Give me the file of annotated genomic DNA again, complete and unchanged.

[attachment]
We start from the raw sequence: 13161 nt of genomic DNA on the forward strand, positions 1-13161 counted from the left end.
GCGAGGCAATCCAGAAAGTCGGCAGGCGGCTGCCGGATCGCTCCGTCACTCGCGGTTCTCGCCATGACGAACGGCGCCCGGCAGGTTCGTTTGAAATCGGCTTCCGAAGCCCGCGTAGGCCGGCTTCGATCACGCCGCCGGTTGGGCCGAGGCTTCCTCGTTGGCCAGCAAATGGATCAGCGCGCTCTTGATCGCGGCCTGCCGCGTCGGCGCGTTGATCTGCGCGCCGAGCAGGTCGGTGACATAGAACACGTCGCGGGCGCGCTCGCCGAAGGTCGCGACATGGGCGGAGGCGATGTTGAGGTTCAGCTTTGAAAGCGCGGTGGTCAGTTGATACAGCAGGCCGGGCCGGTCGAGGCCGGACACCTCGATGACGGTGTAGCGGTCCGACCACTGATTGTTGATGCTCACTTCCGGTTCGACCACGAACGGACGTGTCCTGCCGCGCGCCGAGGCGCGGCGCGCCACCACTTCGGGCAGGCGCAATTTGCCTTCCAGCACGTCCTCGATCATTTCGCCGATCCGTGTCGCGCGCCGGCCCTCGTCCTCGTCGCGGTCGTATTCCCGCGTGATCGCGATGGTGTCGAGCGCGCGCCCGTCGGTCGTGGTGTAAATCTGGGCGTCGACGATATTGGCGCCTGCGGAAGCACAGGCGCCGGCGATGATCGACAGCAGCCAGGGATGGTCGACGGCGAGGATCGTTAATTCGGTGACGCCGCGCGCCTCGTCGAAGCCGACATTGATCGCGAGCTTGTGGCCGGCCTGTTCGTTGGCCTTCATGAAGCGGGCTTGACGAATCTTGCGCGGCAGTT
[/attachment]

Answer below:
We start from the raw sequence: 13161 nt of genomic DNA on the forward strand, positions 1-13161 counted from the left end.
GCGAGGCAATCCAGAAAGTCGGCAGGCGGCTGCCGGATCGCTCCGTCACTCGCGGTTCTCGCCATGACGAACGGCGCCCGGCAGGTTCGTTTGAAATCGGCTTCCGAAGCCCGCGTAGGCCGGCTTCGATCACGCCGCCGGTTGGGCCGAGGCTTCCTCGTTGGCCAGCAAATGGATCAGCGCGCTCTTGATCGCGGCCTGCCGCGTCGGCGCGTTGATCTGCGCGCCGAGCAGGTCGGTGACATAGAACACGTCGCGGGCGCGCTCGCCGAAGGTCGCGACATGGGCGGAGGCGATGTTGAGGTTCAGCTTTGAAAGCGCGGTGGTCAGTTGATACAGCAGGCCGGGCCGGTCGAGGCCGGACACCTCGATGACGGTGTAGCGGTCCGACCACTGATTGTTGATGCTCACTTCCGGTTCGACCACGAACGGACGTGTCCTGCCGCGCGCCGAGGCGCGGCGCGCCACCACTTCGGGCAGGCGCAATTTGCCTTCCAGCACGTCCTCGATCATTTCGCCGATCCGTGTCGCGCGCCGGCCCTCGTCCTCGTCGCGGTCGTATTCCCGCGTGATCGCGATGGTGTCGAGCGCGCGCCCGTCGGTCGTGGTGTAAATCTGGGCGTCGACGATATTGGCGCCTGCGGAAGCACAGGCGCCGGCGATGATCGACAGCAGCCAGGGATGGTCGACGGCGAGGATCGTTAATTCGGTGACGCCGCGCGCCTCGTCGAAGCCGACATTGATCGCGAGCTTGTGGCCGGCCTGTTCGTTGGCCTTCATGAAGCGGGCTTGACGAATCTTGCGCGGCAGTT